It’s distressing, alright, because the kid isn’t getting healed. If the Bethel-ites batted 100 in the healing ministry, as the founder of Christianity did, attitudes would be different. Jesus was mobbed by the sick and ailing during his public life for a reason. Also, people approached him, not the other way around, which is why members might want to cut back on the unsolicited approaching folks in public places.

There are legit concerns about Bethel that the Beast reporter repeated.

But where is the other half of the story? How about interviewing people who have been healed? Surely the church can produce a few names or willing people can be found on social media. But the Beast doesn’t give the other side. Is it simply not worth reporting? Bethel has a communications director, by the way. Did the Beast even call him?

It’s a shame that the state’s major papers, such as the Los Angeles Times and the San Francisco Chronicle, have not mounted serious efforts to report on Bethel, especially as the church has dabbed in state politics. The Times has a new Column One feature spot on A1 that could be employed for a Bethel piece. Alas, I fear the typical LAT editor doesn’t even know what Bethel is. But, a San Diego public radio station, KPBS, did this story on Bethel earlier this month and did a much better job interviewing both sides.

The station found out that Bethel enrolls more vocational students from overseas than any other school in the country. For all of the Beast’s wailing about how pro-Trump Bethel might be, I’m betting the Bethel folks oppose Trumpian immigration restrictions, as that puts a huge damper on who they can train. That’s an angle the Beast could have explored but didn’t.

If you want to track Bethel, look up ANewsCafe, a northern California online magazine. Don’t know much about them but their piece on Bethel’s no-oversight finances is worth reading and disturbing.

There is news here. I’ve been following charismatic churches since the 1970s and I keep on wondering –- after reading articles like this one on finances -– why these churches make the same mistakes over and over again. When one family or a collection of families rules an institution and has no outside accountability, the place is going to implode in a nasty way. Maybe not today or tomorrow, but it will.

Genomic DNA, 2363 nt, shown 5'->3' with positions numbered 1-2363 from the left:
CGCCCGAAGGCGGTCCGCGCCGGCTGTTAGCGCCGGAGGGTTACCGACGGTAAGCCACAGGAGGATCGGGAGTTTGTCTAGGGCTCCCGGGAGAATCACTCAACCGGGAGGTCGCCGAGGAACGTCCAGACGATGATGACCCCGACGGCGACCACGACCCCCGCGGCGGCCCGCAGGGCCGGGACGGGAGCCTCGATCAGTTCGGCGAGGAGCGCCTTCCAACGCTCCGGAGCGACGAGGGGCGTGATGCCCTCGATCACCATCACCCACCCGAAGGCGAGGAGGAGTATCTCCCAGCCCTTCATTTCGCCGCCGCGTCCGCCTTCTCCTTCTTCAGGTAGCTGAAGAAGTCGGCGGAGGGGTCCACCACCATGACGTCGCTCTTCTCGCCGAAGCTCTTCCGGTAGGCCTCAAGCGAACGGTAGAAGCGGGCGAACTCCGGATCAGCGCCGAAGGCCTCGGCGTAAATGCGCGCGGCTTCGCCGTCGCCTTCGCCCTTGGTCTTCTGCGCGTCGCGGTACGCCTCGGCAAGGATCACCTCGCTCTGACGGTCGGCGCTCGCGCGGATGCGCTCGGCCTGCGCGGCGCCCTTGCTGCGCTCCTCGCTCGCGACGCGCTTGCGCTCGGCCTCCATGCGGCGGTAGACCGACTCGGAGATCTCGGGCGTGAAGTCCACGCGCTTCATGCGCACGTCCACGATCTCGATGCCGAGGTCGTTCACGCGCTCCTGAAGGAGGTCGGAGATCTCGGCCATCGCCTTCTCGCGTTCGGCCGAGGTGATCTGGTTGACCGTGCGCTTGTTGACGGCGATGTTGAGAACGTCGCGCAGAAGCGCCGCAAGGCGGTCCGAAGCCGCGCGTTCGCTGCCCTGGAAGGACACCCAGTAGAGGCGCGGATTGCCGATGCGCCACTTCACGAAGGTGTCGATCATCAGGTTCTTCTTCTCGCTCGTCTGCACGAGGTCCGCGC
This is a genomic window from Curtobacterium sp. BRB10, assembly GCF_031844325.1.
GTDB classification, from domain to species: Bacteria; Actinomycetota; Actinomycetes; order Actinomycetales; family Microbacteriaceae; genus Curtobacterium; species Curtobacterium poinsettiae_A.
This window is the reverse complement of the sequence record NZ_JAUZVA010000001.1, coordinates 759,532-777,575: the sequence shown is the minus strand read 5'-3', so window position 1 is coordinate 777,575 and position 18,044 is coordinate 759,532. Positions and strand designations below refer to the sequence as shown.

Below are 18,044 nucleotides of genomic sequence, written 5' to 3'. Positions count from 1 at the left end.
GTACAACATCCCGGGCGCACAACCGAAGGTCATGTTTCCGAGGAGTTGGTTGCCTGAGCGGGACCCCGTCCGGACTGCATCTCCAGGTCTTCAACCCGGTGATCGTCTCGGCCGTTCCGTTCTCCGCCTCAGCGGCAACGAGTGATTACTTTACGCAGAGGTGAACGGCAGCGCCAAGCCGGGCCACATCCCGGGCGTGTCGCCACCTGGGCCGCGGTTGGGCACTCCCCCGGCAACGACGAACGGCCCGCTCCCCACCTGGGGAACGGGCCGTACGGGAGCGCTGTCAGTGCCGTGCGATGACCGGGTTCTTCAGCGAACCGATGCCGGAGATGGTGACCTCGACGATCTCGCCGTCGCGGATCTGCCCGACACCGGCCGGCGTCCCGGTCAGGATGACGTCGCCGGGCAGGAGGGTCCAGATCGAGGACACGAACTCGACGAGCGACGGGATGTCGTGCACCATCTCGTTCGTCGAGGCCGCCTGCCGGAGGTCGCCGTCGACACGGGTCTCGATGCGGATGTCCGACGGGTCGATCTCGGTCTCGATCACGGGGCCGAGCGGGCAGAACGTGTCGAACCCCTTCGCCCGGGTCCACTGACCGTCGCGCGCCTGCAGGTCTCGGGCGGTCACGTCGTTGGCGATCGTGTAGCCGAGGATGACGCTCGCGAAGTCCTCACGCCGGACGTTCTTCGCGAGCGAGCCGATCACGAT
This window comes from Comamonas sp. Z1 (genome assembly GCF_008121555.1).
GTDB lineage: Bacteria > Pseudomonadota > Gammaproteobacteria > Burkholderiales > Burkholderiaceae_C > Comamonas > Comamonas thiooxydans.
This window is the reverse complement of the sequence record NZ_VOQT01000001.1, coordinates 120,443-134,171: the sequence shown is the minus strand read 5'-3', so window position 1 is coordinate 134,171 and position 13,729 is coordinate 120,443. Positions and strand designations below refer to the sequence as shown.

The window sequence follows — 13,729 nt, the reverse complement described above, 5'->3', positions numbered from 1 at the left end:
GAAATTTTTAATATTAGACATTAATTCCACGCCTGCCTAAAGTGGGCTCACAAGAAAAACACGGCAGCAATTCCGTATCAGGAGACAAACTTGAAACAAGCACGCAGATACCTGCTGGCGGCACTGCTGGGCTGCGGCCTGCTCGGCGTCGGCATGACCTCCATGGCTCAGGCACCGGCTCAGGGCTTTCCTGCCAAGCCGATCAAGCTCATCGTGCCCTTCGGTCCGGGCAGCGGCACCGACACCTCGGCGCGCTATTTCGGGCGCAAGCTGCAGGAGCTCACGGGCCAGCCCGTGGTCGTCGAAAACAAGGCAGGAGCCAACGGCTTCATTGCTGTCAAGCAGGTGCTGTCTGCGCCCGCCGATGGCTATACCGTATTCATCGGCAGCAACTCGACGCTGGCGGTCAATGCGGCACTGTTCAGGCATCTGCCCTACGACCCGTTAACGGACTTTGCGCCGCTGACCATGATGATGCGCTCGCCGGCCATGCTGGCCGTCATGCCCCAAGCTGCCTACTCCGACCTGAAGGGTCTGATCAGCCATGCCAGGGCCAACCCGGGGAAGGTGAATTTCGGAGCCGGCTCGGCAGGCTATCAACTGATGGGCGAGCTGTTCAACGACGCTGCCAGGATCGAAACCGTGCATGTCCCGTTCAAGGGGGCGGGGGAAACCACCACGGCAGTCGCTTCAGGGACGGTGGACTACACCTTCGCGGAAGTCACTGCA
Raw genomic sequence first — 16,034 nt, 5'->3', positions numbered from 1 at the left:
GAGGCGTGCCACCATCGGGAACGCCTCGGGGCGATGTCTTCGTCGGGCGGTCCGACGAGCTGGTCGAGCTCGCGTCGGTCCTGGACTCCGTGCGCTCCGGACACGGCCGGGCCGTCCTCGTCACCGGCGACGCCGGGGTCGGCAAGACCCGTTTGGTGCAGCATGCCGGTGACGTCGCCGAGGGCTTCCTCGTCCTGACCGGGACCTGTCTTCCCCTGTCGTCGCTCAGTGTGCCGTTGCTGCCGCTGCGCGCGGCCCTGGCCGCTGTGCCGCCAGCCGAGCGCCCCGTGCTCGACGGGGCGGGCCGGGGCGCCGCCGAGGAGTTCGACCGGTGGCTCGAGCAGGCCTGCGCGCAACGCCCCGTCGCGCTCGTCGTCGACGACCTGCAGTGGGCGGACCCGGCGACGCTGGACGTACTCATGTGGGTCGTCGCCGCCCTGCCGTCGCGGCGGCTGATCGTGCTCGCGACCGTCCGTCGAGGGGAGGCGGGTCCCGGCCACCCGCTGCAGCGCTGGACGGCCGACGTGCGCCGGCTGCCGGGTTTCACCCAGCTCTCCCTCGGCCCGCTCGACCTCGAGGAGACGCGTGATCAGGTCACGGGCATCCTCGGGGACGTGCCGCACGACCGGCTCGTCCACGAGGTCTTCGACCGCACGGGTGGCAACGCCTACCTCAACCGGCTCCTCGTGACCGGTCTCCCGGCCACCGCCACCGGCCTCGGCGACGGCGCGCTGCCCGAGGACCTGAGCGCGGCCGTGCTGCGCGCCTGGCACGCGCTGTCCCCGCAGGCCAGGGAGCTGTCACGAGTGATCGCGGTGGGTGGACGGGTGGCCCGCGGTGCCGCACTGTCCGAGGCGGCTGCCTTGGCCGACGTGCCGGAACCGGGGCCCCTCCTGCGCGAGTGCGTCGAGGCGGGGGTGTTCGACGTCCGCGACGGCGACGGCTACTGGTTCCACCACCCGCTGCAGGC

The most important sentence in the ANewsCafe piece is actually a quote from a 2017 book: “The Rise of Network Christianity,” about Bethel and its sister movements.

The quote says this about their form of Christianity:

It’s characterized by strong independent leaders who gain their “legitimacy and influence from their perceived ability to access supernatural power to produce ‘signs and wonders’ rather than through speaking ability or educational credentials.”

I cannot stress the accuracy of that statement enough. I’ve attended my share of meetings and services by folks who are part of this loose movement and if I had a dollar for every time a speaker claims to be a prophet or have seen or spoken to angels, I’d be a rich woman.

Of course it’s impossible to prove the angelic claims. It’s almost amusing how speaker after speaker, in an effort to let us know he or she Has Influence Up There, will tell of some alleged conversation with their guardian angel to boost support for their message.

Well, I digress, but let’s say there’s some rich reporting pastures at many Bethel-like churches. The Daily Beast staff could have actually visited some places, done original research and come up with a good story. They didn’t do any of that. But I’m hoping other news organizations will concentrate on Bethel, despite the lack of religion reporters at California’s larger newspapers. Bethel has been around for decades now and it’s time more California media looked into these folks.

FIRST IMAGE: Screen shot from 2019 World Cup coverage.